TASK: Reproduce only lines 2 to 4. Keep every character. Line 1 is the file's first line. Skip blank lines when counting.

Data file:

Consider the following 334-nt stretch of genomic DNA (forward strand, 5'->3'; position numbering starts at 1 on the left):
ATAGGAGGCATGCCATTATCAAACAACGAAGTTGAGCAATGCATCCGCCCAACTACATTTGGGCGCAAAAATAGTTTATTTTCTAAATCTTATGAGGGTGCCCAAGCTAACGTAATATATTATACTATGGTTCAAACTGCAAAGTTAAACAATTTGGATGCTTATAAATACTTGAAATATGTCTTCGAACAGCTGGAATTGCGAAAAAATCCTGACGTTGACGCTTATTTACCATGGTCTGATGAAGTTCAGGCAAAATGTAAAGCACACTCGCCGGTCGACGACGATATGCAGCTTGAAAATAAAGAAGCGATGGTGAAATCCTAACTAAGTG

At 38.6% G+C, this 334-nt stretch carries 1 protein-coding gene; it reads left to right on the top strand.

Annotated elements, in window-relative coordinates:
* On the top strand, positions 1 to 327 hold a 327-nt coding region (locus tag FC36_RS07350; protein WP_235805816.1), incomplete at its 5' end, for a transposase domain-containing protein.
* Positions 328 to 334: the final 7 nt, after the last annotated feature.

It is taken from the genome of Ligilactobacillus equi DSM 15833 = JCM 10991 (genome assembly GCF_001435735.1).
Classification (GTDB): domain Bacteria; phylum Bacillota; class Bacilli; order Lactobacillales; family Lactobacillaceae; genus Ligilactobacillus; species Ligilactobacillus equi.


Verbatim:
ATAGGAGGCATGCCATTATCAAACAACGAAGTTGAGCAATGCATCCGCCCAACTACATTTGGGCGCAAAAATAGTTTATTTTCTAAATCTTATGAGGGTGCCCAAGCTAACGTAATATATTATACTATGGTTCAAACTGCAAAGTTAAACAATTTGGATGCTTATAAATACTTGAAATATGTCTTCGAACAGCTGGAATTGCGAAAAAATCCTGACGTTGACGCTTATTTACCATGGTCTGATGAAGTTCAGGCAAAATGTAAAGCACACTCGCCGGTCGACGACGATATGCAGCTTGAAAATAAAGAAGCGATGGTGAAATCCTAACTAAGTG

At 38.6% G+C, this 334-nt stretch carries 1 protein-coding gene; it reads left to right on the top strand.

Annotated elements, in window-relative coordinates: